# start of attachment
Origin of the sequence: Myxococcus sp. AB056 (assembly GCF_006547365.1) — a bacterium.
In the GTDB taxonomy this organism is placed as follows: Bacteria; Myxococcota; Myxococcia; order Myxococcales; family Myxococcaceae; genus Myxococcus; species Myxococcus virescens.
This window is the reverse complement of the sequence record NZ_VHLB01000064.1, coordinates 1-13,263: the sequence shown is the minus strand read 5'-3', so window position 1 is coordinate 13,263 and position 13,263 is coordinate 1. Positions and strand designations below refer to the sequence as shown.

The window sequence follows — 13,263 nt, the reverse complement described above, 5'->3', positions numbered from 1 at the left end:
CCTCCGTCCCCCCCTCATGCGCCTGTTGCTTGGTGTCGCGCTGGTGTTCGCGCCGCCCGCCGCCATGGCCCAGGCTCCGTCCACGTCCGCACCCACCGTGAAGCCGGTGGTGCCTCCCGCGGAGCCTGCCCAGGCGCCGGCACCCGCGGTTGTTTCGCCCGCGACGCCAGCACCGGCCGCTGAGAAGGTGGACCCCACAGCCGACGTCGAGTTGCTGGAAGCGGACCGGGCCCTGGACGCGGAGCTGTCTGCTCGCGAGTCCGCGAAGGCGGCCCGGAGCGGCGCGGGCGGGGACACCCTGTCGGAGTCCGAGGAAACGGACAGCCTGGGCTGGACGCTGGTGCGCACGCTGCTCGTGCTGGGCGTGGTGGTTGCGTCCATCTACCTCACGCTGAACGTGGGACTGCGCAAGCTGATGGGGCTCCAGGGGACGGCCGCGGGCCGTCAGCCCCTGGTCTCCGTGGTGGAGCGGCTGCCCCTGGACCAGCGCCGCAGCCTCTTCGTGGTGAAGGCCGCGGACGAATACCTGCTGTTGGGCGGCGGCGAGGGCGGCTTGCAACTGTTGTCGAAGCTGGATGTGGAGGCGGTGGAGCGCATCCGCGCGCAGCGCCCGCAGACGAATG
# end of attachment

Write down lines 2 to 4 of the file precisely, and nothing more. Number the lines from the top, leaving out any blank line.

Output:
In the GTDB taxonomy this organism is placed as follows: Bacteria; Myxococcota; Myxococcia; order Myxococcales; family Myxococcaceae; genus Myxococcus; species Myxococcus virescens.
This window is the reverse complement of the sequence record NZ_VHLB01000064.1, coordinates 1-13,263: the sequence shown is the minus strand read 5'-3', so window position 1 is coordinate 13,263 and position 13,263 is coordinate 1. Positions and strand designations below refer to the sequence as shown.

The window sequence follows — 13,263 nt, the reverse complement described above, 5'->3', positions numbered from 1 at the left end: